The final night of the play, we were abruptly faced with the presence of the Stars and Stripes, somehow obscenely gaudy against the prison-grey wall erected between Afghanistan and the world by the wilful machinations of the Taliban and the connivance of the world’s intelligence agencies.
If identifying the ‘bad guys’ in Afghanistan has become increasingly complicated given that Obama’s strategy is no longer to defeat the Taliban, but instead to force them into talks with the Afghan government, so too has our ability to pronounce on the universality of our own values, or the ease with which they can be ‘implemented’ in Afghanistan.
An American aid worker, eager to rebuild a school for girls in a remote Afghan village in Kandahar, against a hazy blue sky, surrounded by poppy fields, pleads with a father to send his daughter to school. “And when the Taliban return?” her father asks. “What good will be her education then?” Here is a man who knows something of the history of his country, who might well have quoted an old CIA hand who we saw the previous night, in the 1980s, musing to himself over Afghanistan: “Is there some way”, he queried, “to get our hands dirty without leaving fingerprints?”
Unlike the aid worker, who whatever his commitment will return home shortly, this Afghan man lives with the memory of watching the Taliban stage a football game over the remains of his brother, who was torn to pieces and disembowelled by the Taliban for teaching girls. And when the aid worker chastises him for growing poppies in place of wheat, he shakes his head in disbelief. “Poppies”, he says, ashen-faced, “always come back. Even when bombs rip the earth, poppies always come back”. There will be a special irony, for those who care to see it, as upright Britons place poppies in their lapels on Remembrance Day.
The most disquieting scenes, from my perspective, were the opening and closing ones. Both featured young British soldiers, first in 1842 and then in 2010, manning the ramparts of their fortresses, the Afghan night and their own doubts closing in on them. Virtually all that differed were the uniforms, the strident scarlet having given way to camouflage.
In 1842, each meditates on why he has come: “God’s will”, “To kill savages”, “I’m in because of my country”, “Orders”, “Many years ago I was left with a dwindling stock of choices and I joined the army”.
And if, in 2010, the Taliban’s violent intolerance gives an Afghan father pause before sending his daughter to school, it is the spraying of acid in the eyes of a child brave enough to venture in search of an education which keeps one British soldier on the battlefield.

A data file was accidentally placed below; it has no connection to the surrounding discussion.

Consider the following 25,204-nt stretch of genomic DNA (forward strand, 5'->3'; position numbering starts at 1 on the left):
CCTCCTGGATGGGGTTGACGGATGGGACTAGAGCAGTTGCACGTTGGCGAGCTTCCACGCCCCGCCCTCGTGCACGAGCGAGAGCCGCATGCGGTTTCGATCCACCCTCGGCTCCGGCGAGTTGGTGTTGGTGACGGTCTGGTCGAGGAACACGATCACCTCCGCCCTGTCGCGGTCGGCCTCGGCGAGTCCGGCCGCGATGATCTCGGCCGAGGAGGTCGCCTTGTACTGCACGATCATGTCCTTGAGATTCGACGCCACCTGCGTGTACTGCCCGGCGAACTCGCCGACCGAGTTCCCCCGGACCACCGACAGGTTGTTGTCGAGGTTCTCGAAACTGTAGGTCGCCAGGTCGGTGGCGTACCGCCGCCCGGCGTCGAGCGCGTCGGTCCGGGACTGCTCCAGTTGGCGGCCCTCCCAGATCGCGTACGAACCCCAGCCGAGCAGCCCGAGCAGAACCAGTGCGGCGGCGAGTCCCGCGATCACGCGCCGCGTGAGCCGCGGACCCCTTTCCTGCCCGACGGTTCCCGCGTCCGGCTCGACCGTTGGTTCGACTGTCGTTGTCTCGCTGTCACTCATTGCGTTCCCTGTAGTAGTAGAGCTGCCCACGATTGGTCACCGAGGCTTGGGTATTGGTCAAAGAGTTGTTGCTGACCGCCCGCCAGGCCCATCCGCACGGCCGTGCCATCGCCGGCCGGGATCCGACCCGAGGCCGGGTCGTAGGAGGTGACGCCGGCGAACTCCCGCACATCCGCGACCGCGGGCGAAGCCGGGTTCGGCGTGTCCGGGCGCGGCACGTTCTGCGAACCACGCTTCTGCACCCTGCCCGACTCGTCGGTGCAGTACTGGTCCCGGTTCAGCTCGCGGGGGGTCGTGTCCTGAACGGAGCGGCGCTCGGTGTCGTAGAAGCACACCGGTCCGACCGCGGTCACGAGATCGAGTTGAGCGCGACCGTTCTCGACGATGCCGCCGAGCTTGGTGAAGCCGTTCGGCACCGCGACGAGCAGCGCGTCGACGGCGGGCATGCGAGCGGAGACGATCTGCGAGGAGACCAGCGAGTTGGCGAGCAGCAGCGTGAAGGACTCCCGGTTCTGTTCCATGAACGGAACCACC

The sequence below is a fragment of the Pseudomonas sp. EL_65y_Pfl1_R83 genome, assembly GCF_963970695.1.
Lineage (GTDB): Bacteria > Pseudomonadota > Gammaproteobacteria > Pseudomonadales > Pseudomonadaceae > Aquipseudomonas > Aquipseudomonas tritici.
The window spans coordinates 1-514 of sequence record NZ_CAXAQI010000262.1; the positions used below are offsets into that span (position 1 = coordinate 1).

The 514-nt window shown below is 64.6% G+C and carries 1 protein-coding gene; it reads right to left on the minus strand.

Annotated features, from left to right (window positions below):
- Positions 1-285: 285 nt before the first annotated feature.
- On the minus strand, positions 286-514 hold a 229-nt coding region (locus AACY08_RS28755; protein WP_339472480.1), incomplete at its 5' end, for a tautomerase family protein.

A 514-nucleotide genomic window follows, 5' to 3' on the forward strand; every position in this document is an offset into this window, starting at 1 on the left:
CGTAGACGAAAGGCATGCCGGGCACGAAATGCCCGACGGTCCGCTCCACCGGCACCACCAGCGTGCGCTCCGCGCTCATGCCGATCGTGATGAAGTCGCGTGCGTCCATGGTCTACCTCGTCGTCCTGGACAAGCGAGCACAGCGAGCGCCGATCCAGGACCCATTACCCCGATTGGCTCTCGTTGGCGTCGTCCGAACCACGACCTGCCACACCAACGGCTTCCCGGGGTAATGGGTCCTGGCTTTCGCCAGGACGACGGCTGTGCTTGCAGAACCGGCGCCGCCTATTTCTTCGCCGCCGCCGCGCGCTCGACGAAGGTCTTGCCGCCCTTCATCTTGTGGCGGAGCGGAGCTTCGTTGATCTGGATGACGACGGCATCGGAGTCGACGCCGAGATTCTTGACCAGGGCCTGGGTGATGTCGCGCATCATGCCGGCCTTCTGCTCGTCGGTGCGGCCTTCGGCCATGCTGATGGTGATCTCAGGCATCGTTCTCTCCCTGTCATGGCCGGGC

He might well have been referring to the declaration by an aid worker in the previous scene—“There is no such thing as right or wrong in our work—only culture”—when he asks his subordinate, contemptuously, “Have you ever heard of moral relativism?” “No sarge”, comes the answer. “Well, it’s the new rock ‘n’ roll. I’m gettin’ it printed on me helmet”.
But then there are the other reasons for him to return, that have to do with what the war has wrought on his psyche. England is stifling, his countrymen ignorant. “The last time I was home, someone asked me if I’d met Saddam Hussein!” He can’t look his son in the eye when he returns home. He finds conversation with his wife difficult, and The Great Game closes with the soldier defending his mission, and his wife shouting, “That place has always been a mess and it always will be a mess!” When he tries to protest, she cuts him off, “I don’t want to hear this story. I don’t want to know these things!”
This is where we are at as a people today. The more we can plead ignorance about what is going on in Afghanistan, the longer we can put off the day of reckoning, when we’ll have to make a decision, a judgment, a call about what we are trying to do there, and about whether it is something we can and should be doing. And it will remain too easy to plead ignorance so long as most of us are not bearing the cost.
The show ended, the cast came out en masse, we were jerked back from the poppy fields, the living rooms of military families, the encampments in the mountains. But of course all of those things are still there.
There was a brief Q&A with two actors and Director Nicholas Kent.
One Civil Affairs Officer, about to depart for his third tour of duty, said that the play “hit on so many things”, and was “dead on”.
This is a production that should be shown up and down the country in the playhouses and theatres, schools and state capitals, community centres and universities of every town in the U.S., and in every member state of the ISAF forces.
In some respects I appreciate the ambition of the production, as Kent put it: “We’re trying to be as unbiased as possible, to leave you to make up your mind”. I genuinely believe that, however futile an ambition it is to present something in an unbiased manner, that the power of discovery is a potentially transformative thing.
But Kent, whose play has been performed for officers fresh out of Sandhurst, also noted that The Great Game will be performed before the Pentagon later this year. And he told the story of being approached by a group of ISAF colonels from over a dozen countries after one performance of his play, and being told, “What we’ve seen will affect what we do there”. This is, on the one hand, a powerful testimony to The Great Game as a work of theatre and politics and history.
But knowledge of history in itself is not enough. An audience could take almost anything away from the performance. One wonders, if a work is going to have policy impact, whether it has a responsibility to do more than simply complicate matters? Irrespective, most North American and European publics could benefit from understanding how our war in Afghanistan is seen by many Afghans as a war on Afghanistan, fitting into a much longer and very destructive history.